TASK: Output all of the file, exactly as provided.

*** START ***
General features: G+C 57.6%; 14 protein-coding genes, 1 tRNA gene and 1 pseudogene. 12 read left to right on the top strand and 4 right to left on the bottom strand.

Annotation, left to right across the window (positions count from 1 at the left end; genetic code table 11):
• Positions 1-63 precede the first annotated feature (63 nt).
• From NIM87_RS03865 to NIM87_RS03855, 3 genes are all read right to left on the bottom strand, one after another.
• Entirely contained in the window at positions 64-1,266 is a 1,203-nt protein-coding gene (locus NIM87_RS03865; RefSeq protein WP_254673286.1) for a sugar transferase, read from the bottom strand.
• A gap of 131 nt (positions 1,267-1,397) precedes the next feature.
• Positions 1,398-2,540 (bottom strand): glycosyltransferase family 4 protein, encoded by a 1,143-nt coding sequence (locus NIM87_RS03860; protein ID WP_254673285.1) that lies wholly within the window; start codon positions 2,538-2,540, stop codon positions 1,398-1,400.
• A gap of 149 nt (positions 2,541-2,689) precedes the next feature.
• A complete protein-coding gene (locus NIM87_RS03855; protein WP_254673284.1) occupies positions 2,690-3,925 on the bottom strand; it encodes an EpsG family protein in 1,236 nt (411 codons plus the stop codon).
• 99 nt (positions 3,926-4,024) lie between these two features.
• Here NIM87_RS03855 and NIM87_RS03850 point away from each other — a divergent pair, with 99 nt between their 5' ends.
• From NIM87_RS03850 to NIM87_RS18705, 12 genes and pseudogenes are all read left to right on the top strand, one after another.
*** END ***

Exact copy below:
General features: G+C 57.6%; 14 protein-coding genes, 1 tRNA gene and 1 pseudogene. 12 read left to right on the top strand and 4 right to left on the bottom strand.

Annotation, left to right across the window (positions count from 1 at the left end; genetic code table 11):
• Positions 1-63 precede the first annotated feature (63 nt).
• From NIM87_RS03865 to NIM87_RS03855, 3 genes are all read right to left on the bottom strand, one after another.
• Entirely contained in the window at positions 64-1,266 is a 1,203-nt protein-coding gene (locus NIM87_RS03865; RefSeq protein WP_254673286.1) for a sugar transferase, read from the bottom strand.
• A gap of 131 nt (positions 1,267-1,397) precedes the next feature.
• Positions 1,398-2,540 (bottom strand): glycosyltransferase family 4 protein, encoded by a 1,143-nt coding sequence (locus NIM87_RS03860; protein ID WP_254673285.1) that lies wholly within the window; start codon positions 2,538-2,540, stop codon positions 1,398-1,400.
• A gap of 149 nt (positions 2,541-2,689) precedes the next feature.
• A complete protein-coding gene (locus NIM87_RS03855; protein WP_254673284.1) occupies positions 2,690-3,925 on the bottom strand; it encodes an EpsG family protein in 1,236 nt (411 codons plus the stop codon).
• 99 nt (positions 3,926-4,024) lie between these two features.
• Here NIM87_RS03855 and NIM87_RS03850 point away from each other — a divergent pair, with 99 nt between their 5' ends.
• From NIM87_RS03850 to NIM87_RS18705, 12 genes and pseudogenes are all read left to right on the top strand, one after another.